Each of the three acts of Noises Off contains a performance of the first act of a play within a play, a poor farce called Nothing On — the type of play in which young girls run about in their underwear, old men drop their trousers, and many doors continually bang open and shut. Preparing for the opening performance, the cast are hopelessly unready, and baffled by entrances and exits, missed cues, missed lines, and bothersome props, including several plates of sardines.
In Act Two, the play is seen from backstage, providing a view that emphasises the deteriorating relationships between the cast that lead to offstage shenanigans and onstage bedlam. The play falls into disorder before the curtain falls.
By Act Three, though the actors remain determined at all costs to cover up the mounting series of mishaps, it is not long before the plot has to be abandoned entirely and the more coherent characters are obliged to take a lead in ad-libbing somehow towards some sort of end.
- Friday and Saturday, June 16th and 17th, 7:30 pm
- Sunday June 18th, 2:00 pm matinee
- Friday and Saturday, June 23rd and 24th, 7:30 pm
- Sunday. June 25th, 2:00 pm matinee
The Chalk Garden
- by Enid Bagnold
- Directed by Laura Graham
Family drama and wit meet in this exploration of the secret world of childhood through the prism of a dyed-in-the-wool dowager, her precocious and equally eccentric granddaughter, and the enigmatic new governess.
Mrs. St. Maugham lives in her country house in a village in Sussex, where the garden is composed of lime and chalk. She is taking care of her teenage grandchild, Laurel, who has been setting fires. Miss Madrigal, an expert gardener, is hired as a governess, despite her lack of references. Also in the household is a valet, Maitland, who has just been released from a five-year sentence in prison. Olivia, Laurel’s mother, who has remarried, arrives for a visit. When the Judge comes to the house for lunch, he reveals that he had sentenced Miss Madrigal to jail for murder.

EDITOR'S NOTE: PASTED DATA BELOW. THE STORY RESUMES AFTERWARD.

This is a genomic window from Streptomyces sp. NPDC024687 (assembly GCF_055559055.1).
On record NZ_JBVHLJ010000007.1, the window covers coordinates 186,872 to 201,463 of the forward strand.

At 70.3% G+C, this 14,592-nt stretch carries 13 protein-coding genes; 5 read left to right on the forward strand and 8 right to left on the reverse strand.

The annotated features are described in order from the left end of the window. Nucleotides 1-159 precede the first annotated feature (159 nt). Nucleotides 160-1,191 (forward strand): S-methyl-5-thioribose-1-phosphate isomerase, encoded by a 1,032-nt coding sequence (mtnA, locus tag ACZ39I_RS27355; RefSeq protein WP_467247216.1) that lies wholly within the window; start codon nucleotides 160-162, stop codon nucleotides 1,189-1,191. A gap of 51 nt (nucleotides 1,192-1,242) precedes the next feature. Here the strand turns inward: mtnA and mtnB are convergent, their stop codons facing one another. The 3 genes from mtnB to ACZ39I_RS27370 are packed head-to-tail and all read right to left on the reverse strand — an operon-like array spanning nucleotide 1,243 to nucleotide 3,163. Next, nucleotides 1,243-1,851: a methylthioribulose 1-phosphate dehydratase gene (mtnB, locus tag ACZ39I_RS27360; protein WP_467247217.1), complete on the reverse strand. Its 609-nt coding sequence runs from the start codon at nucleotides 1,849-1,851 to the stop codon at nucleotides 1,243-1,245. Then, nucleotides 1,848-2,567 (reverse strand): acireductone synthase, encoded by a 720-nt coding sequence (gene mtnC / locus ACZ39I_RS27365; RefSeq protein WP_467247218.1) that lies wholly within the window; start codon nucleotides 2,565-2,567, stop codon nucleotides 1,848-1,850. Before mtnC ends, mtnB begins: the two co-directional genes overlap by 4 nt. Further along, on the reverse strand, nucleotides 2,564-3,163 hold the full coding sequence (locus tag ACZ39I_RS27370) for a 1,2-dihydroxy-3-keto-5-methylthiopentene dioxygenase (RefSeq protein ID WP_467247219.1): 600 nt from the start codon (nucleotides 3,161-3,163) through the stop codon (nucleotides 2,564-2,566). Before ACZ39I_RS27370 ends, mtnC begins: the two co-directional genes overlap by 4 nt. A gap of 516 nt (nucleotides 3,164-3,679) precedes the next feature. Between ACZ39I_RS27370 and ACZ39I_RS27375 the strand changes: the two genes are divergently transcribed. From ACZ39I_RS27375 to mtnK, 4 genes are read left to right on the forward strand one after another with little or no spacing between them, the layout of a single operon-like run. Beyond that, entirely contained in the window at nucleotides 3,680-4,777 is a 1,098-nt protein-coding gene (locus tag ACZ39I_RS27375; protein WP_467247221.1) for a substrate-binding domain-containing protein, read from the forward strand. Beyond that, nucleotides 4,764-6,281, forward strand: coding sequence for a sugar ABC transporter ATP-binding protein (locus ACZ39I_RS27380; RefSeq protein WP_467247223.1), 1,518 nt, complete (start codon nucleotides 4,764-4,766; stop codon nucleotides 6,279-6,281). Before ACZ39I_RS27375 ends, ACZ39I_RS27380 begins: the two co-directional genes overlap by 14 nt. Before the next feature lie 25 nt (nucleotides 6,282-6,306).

When The Chalk Garden was revived in London in 2008, critics called it a “neglected stage masterpiece” and praised Bagnold’s writing as “extravagantly eloquent”, “irresistibly vivid” and “hauntingly beautiful”. Bagnold is also the author of the much-loved novel National Velvet.
- Friday and Saturday, March 3rd and 4th, 7:30 pm
- Sunday March 5th, 2:00 pm matinee
- Friday and Saturday,March 10th and 11th, 7:30 pm
- Sunday. March 12th, 2:00 pm matinee
In 2017 … Governesses, Gumshoes, Shakespeare, Sherlock and Sardines
The Chalk Garden by Enid Bagnold. When dowager Mrs. St. Maugham and her precocious granddaughter Laurel meet the enigmatic Miss Madrigal, the new governess, will the garden bloom or burn? March 3rd through 12th.
Noises Off by Michael Frayn. Have you ever wondered what goes on backstage in a door-slamming, sardine-juggling, wardrobe-malfunctioning British farce? You’ll find out. June 16th through 25th.
Baskerville by Ken Ludwig. Sherlock Holmes and Dr. Watson must crack the mystery of “The Hound of the Baskervilles” before a family curse dooms its newest heir. But not before the audience dissolves in laughter from this murderously funny treatment of Conan Doyle’s masterpiece. August 18th through 27th.
Forsooth, My Lovely by David Belke. Haven’t you always wanted to mash up the film noir world of Raymond Chandler with Shakespeare’s most memorable characters? There, you see? Mr. Belke has done it for you. October 27th through November 5th.
All evening performances at 7:30 p.m, matinees at 2:00 p.m.
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By John Van Druten
THE STORY: Gillian Holroyd is one of the few modern people who can actually cast spells and perform feats of supernaturalism. She casts a spell over an unattached publisher, Shepherd Henderson, partly to keep him away from a rival and partly because she is attracted to him. He falls head over heels in love with her at once and wants to marry her. But witches, unfortunately, cannot fall in love, and this minute imperfection leads into a number of difficulties. Ultimately, the lady breaks off with her companions in witchery, preferring the normal and human love offered her by the attractive publisher. But before the happy conclusion of the romance, Gillian comes very near to losing him—but doesn’t.
John Van Druten